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AF

Alison Fensterstock

Alison Fensterstock is the former music critic for the New Orleans alt-weekly Gambit and the daily Times-Picayune, and (starting 2018) an adjunct professor at Tulane University. Her collection of oral histories focusing on regional rap traveled to four U.S. cities and Berlin as part of the multimedia exhibit Where They At and is now part of the Amistad Research Center’s holdings. In not-New Orleans, she contributes to Pitchfork, NPR Music, Rolling Stone and other places.

"Alison Fensterstock, Patsy, Jackie, Bobby, Esquerita and Freedia: Queer & Nonbinary Southern Performers of Color at the Dawn of Rock and Roll and Today"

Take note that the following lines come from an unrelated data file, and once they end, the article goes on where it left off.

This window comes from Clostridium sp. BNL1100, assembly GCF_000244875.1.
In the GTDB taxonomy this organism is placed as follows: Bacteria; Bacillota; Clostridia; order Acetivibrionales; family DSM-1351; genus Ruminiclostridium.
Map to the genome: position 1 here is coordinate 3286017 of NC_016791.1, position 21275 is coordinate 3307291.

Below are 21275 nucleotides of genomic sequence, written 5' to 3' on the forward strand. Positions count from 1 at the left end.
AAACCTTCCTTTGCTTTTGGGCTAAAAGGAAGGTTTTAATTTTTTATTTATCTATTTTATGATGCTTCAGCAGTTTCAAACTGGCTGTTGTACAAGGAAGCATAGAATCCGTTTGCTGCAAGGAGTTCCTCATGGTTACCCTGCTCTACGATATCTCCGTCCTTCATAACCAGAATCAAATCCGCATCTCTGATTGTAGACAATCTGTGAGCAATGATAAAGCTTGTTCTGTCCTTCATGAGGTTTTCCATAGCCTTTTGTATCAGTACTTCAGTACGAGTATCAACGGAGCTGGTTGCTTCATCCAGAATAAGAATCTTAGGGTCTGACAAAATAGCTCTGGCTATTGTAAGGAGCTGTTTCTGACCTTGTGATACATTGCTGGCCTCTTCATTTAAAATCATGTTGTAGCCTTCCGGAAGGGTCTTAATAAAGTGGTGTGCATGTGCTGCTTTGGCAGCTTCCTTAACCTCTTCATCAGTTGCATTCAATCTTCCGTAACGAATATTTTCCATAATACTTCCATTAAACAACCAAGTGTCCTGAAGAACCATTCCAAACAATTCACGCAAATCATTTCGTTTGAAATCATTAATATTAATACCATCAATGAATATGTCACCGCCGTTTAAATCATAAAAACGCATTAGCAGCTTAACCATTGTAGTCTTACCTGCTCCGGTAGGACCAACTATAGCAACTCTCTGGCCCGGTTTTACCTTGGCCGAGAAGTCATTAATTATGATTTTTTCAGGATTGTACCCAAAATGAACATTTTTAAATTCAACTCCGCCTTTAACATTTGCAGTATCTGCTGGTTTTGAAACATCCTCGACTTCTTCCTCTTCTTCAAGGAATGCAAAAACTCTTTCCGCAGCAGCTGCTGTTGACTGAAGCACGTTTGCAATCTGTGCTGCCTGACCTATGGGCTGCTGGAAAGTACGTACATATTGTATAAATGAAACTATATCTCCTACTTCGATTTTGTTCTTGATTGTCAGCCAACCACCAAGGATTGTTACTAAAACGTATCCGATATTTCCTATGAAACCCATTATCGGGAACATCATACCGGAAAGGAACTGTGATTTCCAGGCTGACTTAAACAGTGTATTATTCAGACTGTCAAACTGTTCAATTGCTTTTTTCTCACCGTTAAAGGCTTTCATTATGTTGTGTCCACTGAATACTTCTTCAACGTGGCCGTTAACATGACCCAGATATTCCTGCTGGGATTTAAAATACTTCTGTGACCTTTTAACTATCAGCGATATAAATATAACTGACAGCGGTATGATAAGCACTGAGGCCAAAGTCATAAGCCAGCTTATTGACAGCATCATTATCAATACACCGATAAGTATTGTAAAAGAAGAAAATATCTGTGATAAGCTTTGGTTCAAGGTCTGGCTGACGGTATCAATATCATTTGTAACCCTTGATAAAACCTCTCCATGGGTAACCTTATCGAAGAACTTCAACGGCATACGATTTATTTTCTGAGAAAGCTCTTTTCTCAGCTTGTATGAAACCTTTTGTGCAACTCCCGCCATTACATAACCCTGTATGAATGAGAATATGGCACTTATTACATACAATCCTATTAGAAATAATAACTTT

The American South, in the middle of the twentieth century, was an inarguably inhospitable place for gay, transgender, or nonbinary people of color, with actual laws on the books circumscribing or outright prohibiting who they were. And yet to an extent, the stages of the chitlin circuit provided a platform for an apparently thriving queer culture: as documented by authors like Preston Lauterbach in his The Chitlin Circuit and the Road to Rock and Roll, which drew heavily from regional African-American newspapers, troupes of “female impersonators” were ubiquitous on bills topped by artists like Roy Brown and Fats Domino. (Rudy Ray Moore worked as a valet for such a troupe early in his career.) Little Richard was Princess Lavonne (but Esquerita’s pompadour was twice as high); New Orleans’ legendary Dew Drop Inn was presided over by host/ess Patsy Vidalia; trans legend Jackie Shane crisscrossed the US as a soul sensation; gay artist and impresario Bobby Marchan spent a long career, which he ended as a mover and shaker in the nascent New Orleans rap scene, living and performing in traditionally male or female clothing as it pleased him. This paper will examine the gender outlaws of early R&B and rock and roll, and the culture they created – as well as its reverberations, which are still felt today. It will investigate New Orleans in particular, and whether that city’s traditions of masking and identity inversion informed the laissez-faire attitude in its mid-century performance scene, as well as apparent descendants of that scene such as Big Freedia, Katey Red and Nicky da B.